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Day 81: The Quiet of the Morning

January 3, 2024

I’m pretty sure I’ve changed my entire life by changing the first hour of my day.

That’s a big statement but, for me, it’s true because it’s my morning routine that helped me switch from being someone at the mercy of my circumstances to being someone who took responsibility for the results I get in my life.

Don’t get me wrong. It hasn’t made me perfect and I haven’t yet successfully created my “dream life”. Progress is slow. Setbacks are many, and I’ve had to repeatedly learn the same lessons. 

But the switch from feeling as though I had no control over how I felt to feeling as though I ALWAYS had a choice has been revelatory.

What does this have to do with joy?

“Are you a thermometer or a thermostat? A thermometer only reflects the temperature of its environment, adjusting to the situation. But a thermostat initiates action to change the temperature in its environment.” Nido R Qubein

Before I had a morning routine, I didn’t realise I was going through life as a thermometer. All I did was reflect my circumstances – if everything went well, I was happy. If things weren’t the way I wanted, I was unhappy.

There are still days or moments where I behave like a thermometer – like I said, some lessons have to be learned more than once – but there’s one key difference now: I know when I’m doing it and that’s enough to break the cycle.

There is nothing less joyful than feeling like you’re being thrown around by you life, like you have no choice but to “suck it up” or “grin and bear it”. From there, the choice to change things and the empowerment to feel as though CAN change things is out of reach.

It was my morning practices that helped me uncover my role as a thermostat in my own life – and maybe my role as compass too.

The two practices that contributed the most to this change were meditation and reading. 

Before having a morning practice, I was unaware of how destructive my thoughts were. I was also unaware that I had a choice about whether to believe and accept my thoughts or let them go. My mind had always been ON and I had never experienced life without the constant flow of traffic and noise in my head. It was there day and night, changing its energy only when things in my life shifted, running incessant commentary about what was “good” or “bad”.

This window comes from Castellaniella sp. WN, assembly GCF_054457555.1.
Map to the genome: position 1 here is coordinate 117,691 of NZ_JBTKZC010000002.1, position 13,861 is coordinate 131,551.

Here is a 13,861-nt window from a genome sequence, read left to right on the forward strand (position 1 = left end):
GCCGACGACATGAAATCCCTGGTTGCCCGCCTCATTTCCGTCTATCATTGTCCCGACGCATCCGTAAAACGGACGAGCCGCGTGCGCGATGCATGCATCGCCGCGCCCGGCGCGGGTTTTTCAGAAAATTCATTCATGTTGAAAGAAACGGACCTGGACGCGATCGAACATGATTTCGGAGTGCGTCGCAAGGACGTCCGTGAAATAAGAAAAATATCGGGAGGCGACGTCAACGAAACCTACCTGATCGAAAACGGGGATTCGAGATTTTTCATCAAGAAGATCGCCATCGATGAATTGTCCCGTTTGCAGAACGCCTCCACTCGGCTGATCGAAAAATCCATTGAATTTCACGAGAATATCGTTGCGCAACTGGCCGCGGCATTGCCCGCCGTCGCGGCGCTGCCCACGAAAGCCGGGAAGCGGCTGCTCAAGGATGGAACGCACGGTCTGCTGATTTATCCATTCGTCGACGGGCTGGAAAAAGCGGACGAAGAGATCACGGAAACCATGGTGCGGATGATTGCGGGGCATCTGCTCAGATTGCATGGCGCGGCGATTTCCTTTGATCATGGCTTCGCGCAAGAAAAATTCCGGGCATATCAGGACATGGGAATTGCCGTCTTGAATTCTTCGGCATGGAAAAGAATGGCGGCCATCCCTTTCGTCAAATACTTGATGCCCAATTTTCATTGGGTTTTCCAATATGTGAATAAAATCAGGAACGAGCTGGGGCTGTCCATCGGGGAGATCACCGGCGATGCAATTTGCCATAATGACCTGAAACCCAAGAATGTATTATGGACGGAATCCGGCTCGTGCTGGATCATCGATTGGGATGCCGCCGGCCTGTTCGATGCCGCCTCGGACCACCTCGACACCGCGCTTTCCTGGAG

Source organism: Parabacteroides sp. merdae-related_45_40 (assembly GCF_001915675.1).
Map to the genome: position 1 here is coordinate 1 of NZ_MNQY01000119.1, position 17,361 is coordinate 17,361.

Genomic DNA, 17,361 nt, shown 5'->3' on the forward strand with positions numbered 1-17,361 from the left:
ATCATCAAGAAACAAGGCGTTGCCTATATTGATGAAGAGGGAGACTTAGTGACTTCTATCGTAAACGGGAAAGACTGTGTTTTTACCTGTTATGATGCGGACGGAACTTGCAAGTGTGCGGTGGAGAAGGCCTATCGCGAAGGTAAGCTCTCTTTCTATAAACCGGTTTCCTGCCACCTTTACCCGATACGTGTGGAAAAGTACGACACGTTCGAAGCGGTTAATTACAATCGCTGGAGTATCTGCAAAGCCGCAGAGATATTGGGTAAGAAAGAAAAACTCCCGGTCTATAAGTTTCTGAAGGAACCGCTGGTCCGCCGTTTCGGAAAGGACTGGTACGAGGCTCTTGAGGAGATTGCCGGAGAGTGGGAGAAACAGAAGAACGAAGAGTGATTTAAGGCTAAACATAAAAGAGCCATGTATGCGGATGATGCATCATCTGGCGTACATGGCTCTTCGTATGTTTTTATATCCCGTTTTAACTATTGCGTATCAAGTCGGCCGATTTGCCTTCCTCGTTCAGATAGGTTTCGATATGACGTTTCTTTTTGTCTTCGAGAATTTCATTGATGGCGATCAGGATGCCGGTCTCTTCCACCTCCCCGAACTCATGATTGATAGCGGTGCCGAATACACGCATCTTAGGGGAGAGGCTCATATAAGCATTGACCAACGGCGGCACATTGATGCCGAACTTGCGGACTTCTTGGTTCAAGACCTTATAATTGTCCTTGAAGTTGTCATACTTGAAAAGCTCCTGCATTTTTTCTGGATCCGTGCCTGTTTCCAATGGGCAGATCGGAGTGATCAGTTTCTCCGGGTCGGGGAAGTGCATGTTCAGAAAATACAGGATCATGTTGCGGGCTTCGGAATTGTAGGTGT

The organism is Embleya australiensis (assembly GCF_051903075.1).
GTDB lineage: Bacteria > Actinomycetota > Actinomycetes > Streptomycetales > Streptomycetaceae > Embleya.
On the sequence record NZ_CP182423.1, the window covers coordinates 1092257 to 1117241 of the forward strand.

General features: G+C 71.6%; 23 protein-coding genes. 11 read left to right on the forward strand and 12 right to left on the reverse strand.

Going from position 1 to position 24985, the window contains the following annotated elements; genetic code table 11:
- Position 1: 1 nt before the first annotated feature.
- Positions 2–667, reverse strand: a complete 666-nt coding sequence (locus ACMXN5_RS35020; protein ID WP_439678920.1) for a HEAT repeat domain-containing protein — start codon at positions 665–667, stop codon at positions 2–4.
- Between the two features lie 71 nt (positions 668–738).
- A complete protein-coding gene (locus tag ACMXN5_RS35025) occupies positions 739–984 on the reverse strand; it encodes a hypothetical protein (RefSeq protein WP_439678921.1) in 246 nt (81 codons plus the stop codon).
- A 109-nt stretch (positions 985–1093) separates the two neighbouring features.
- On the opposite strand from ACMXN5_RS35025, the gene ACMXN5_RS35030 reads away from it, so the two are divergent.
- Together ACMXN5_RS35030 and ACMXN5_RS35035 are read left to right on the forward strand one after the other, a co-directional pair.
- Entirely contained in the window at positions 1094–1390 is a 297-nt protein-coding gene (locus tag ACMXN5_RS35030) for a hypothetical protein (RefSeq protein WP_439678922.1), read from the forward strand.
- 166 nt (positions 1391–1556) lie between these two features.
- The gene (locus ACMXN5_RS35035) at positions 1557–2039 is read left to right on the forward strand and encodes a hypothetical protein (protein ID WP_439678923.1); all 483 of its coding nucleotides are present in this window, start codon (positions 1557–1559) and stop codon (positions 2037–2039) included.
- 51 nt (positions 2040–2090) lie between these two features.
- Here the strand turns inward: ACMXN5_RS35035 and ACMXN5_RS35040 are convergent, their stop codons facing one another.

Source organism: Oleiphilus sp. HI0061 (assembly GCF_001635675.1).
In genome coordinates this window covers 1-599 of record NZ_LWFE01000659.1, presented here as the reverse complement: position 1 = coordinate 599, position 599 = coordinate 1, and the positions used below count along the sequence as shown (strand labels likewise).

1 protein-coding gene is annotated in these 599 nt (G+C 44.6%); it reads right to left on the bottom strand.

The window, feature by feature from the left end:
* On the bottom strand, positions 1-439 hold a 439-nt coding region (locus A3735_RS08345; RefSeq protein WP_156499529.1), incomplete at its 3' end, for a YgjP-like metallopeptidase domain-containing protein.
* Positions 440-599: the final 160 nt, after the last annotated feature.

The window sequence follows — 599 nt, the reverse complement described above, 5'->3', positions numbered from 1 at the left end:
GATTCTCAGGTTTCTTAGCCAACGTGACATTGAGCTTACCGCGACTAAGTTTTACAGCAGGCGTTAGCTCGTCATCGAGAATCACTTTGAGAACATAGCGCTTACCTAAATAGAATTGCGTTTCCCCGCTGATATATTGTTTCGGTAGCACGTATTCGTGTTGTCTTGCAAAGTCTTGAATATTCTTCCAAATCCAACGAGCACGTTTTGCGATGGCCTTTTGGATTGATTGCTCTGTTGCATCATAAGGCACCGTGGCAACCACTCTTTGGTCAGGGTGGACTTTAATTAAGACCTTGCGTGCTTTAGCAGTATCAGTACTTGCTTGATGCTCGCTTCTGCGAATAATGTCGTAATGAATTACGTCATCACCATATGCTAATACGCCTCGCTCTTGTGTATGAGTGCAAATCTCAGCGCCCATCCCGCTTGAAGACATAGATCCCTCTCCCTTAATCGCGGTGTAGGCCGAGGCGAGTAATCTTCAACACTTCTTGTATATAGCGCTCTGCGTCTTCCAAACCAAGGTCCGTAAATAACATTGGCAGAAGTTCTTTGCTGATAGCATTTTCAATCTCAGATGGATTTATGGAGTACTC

My meditation practice helped me find stillness and realise that a far stronger, safer, and more joyful part of me existed behind the mind – a part that was always there and always accessible but required the flow of mind traffic to break for long enough to cross to the more tranquil side of the road. 

Reading was the practice that allowed me to learn more, ask better questions and make the best use of those breaks in the traffic so I could begin to redesign the roads and direct the traffic more intentionally.

These are the practices that have put me in the position of being able to write this blog as I learn to choose joy. 

Again, I can’t claim to have it all figured out. Sometimes I step into the road and get mowed down by those thoughts that simply won’t stop for anything – but again, the difference is that I know when it’s happening and can usually get myself out of the road safely to wait until they’ve passed, rather than letting them dictate what I think my life is worth.

There is something deeply freeing about having this ability because, for me, it means the choice to connect with joy remains available even when life mows me down. 

For me, just the presence of the choice is enough to spark a little joy and change how I respond in the moment. Some of the time.

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